Conventional Grains and Legumes: Corn, beans, wheat, soy, etc. are all commonly genetically modified foods, which make them highly anti-metabolic. Meaning, they are not a biocompatible match to the human digestive and metabolic systems. Not to mention, GMO grains have their own "built-in insecticides", with negative health consequences that are still being discovered. However, even organic grains and legumes have their digestive downfalls. Corn in particular has high amounts of cellulose, a fiber that the human stomach can’t break down, considering our bodies do not produce the enzyme (cellulase) necessary to digest it. Other grains and legumes of various types contain other difficult to digest "anti-nutrients" known as phytates and lectins. In nature, these chemicals help to protect the seed from insects and ensures reproduction. However, in the human body, they inhibit their digestion, rob minerals from the body and end up passing through the GI tract undigested. This can lead to gas, bloating, cramps and various other digestive issues. It's usually best to avoid these foods unless you get them organically, and properly soak, sprout, ferment and then cook them.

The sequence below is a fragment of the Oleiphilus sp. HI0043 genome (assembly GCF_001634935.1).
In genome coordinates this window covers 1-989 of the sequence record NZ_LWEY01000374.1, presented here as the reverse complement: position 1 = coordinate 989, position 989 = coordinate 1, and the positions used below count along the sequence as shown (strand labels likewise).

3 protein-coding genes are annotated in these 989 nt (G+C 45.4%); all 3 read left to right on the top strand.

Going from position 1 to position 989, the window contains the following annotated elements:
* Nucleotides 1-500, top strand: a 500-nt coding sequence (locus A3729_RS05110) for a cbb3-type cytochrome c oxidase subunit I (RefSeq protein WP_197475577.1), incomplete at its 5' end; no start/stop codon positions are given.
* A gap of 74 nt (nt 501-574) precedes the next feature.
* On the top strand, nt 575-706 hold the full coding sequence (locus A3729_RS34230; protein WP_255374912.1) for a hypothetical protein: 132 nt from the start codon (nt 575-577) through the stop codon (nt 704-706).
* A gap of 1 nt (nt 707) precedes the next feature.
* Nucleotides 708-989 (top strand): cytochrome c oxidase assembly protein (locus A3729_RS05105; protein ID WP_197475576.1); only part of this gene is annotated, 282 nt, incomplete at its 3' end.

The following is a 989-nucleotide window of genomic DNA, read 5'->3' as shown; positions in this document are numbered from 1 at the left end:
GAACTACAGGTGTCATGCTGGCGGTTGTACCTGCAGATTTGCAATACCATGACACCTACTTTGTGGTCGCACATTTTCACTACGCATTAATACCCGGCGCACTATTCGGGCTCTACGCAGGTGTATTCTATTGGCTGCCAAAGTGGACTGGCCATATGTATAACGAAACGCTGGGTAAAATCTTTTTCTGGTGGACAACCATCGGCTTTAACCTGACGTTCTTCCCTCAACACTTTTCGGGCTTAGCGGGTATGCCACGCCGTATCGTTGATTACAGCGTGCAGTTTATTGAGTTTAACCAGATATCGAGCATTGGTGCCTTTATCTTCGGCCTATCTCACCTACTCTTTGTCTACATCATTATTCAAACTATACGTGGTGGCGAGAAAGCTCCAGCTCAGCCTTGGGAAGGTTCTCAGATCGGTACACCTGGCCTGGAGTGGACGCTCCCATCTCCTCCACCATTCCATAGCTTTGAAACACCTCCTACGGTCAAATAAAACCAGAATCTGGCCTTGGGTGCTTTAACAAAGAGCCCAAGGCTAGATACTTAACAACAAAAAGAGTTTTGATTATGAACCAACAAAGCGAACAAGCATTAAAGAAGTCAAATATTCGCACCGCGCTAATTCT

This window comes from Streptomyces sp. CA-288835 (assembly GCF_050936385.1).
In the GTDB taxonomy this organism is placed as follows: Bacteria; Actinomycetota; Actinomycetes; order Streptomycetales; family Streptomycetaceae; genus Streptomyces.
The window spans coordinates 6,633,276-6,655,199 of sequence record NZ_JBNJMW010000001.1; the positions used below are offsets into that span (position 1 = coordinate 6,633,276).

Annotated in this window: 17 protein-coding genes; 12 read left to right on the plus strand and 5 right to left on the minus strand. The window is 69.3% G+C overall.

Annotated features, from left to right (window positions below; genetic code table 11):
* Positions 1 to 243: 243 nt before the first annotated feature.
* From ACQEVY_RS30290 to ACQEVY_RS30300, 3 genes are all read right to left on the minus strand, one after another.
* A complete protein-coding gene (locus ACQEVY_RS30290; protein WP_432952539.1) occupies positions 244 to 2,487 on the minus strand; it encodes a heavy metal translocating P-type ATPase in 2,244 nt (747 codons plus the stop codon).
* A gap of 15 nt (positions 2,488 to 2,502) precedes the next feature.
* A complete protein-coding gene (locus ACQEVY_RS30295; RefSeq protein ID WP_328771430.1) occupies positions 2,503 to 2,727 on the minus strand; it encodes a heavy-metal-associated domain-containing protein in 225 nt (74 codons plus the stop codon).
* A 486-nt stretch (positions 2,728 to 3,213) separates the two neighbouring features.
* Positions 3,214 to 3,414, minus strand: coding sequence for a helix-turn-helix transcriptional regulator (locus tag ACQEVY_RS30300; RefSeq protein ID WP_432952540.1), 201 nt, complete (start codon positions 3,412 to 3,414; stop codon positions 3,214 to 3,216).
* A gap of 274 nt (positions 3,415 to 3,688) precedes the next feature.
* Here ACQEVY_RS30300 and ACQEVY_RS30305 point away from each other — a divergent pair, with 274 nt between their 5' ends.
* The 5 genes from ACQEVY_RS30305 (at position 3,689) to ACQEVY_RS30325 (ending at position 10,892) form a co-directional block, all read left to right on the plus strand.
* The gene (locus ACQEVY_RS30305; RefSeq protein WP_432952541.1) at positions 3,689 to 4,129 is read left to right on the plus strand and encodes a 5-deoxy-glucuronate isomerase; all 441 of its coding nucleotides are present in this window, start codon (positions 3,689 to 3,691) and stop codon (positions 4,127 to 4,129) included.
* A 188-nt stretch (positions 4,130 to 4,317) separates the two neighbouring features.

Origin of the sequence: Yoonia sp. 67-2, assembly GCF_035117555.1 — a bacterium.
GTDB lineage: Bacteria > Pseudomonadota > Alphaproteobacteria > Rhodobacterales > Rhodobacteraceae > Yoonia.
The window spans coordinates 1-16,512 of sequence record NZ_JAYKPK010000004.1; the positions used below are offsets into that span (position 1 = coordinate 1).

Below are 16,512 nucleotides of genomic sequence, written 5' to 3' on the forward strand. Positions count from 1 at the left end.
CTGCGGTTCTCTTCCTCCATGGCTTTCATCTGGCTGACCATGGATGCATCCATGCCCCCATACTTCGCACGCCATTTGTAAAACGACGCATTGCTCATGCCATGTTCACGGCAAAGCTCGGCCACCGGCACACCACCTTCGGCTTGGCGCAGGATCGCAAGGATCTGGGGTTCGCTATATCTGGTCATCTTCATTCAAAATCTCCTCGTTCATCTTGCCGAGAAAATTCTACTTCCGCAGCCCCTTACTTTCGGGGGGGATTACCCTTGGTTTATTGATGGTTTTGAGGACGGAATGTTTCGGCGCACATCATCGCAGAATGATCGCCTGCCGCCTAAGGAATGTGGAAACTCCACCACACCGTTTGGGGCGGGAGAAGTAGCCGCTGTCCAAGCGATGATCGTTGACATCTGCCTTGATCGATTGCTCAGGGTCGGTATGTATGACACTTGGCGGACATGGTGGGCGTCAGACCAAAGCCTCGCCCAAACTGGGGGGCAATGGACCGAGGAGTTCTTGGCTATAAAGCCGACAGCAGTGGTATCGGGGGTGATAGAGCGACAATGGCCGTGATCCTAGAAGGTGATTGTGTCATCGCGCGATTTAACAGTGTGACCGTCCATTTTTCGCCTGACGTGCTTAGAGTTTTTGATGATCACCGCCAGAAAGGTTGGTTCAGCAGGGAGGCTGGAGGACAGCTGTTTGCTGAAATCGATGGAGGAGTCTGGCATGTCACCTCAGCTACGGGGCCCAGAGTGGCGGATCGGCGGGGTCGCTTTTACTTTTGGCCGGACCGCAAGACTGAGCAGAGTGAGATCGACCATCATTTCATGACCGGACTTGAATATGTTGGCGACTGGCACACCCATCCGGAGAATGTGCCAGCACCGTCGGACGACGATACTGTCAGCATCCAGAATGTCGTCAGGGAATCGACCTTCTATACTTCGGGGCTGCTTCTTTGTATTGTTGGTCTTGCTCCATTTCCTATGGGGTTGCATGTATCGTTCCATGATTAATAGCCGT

Carrageenan: While not technically a “food”, carrageenan is a common additive used in commercial packaged foods. It, as well as other gums and stabilizers, are highly irritating to the GI tract and also happen to be powerful carcinogenic allergens. These, like PUFA should be avoided like the plague if you wish to have a healthy digestive and metabolic system!

The Best Foods for Digestion

Ripe Fruits: Anytime you eat some type of carbohydrate and it’s not well digested, it will feed your gut bacteria and an insulin response. Feeding pathogens in the gut leads to an endotoxin response and a serotonin response, which cause inflammation. Ripe fruits are easily digestible carbohydrates. They are preferable because they are easily and quickly digested but also have the ketones, specifically ketoacids. Ketoacids are the refined precursors to proteins, which assimilate with minimal metabolic waste, so no ammonia!